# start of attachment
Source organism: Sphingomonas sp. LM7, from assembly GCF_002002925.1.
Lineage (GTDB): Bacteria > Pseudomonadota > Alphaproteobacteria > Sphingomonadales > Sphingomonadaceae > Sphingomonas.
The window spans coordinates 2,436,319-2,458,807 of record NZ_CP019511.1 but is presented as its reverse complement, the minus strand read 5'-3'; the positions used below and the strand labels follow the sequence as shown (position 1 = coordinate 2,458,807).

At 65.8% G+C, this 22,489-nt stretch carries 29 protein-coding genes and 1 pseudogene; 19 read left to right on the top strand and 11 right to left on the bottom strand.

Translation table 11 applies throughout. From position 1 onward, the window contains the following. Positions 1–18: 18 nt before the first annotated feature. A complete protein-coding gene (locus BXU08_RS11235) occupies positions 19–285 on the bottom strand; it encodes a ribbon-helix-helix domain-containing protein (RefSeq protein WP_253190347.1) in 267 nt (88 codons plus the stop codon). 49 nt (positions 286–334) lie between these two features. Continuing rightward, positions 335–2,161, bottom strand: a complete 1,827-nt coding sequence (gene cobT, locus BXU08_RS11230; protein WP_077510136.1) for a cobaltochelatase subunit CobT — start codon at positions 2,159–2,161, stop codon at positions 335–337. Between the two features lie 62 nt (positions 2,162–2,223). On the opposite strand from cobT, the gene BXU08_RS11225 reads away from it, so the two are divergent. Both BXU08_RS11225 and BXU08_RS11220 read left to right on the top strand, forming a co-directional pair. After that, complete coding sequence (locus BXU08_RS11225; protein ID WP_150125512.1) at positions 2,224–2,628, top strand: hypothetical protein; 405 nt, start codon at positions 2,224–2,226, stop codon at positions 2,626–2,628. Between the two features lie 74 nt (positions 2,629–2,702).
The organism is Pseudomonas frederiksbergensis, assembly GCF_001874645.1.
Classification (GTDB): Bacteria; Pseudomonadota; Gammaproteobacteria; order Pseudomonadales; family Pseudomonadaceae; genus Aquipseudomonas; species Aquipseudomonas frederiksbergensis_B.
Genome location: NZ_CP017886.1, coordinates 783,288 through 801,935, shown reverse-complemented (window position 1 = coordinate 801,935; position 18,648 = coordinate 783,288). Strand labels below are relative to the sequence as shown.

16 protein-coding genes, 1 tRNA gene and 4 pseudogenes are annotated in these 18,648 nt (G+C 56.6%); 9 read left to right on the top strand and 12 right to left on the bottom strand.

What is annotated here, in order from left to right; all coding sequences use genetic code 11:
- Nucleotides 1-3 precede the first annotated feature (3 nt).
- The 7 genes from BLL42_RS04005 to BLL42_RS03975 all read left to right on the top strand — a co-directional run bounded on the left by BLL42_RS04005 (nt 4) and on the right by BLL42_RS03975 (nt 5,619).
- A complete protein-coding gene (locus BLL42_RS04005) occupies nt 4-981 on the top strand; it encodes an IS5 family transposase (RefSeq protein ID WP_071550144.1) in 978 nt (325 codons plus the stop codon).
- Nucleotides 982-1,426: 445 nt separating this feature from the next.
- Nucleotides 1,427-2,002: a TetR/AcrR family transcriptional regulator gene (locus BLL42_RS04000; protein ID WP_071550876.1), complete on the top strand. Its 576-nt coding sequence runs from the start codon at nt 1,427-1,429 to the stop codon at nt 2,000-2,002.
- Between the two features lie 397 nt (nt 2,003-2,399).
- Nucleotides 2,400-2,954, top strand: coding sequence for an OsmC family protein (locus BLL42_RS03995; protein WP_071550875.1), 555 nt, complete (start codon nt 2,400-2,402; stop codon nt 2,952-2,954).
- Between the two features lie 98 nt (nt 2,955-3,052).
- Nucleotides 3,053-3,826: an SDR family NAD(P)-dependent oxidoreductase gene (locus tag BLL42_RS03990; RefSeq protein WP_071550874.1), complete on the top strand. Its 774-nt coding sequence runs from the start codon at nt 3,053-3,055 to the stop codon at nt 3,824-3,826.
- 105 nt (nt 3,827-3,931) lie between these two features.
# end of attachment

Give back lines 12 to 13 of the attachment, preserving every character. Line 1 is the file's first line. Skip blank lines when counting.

- The 7 genes from BLL42_RS04005 to BLL42_RS03975 all read left to right on the top strand — a co-directional run bounded on the left by BLL42_RS04005 (nt 4) and on the right by BLL42_RS03975 (nt 5,619).
- A complete protein-coding gene (locus BLL42_RS04005) occupies nt 4-981 on the top strand; it encodes an IS5 family transposase (RefSeq protein ID WP_071550144.1) in 978 nt (325 codons plus the stop codon).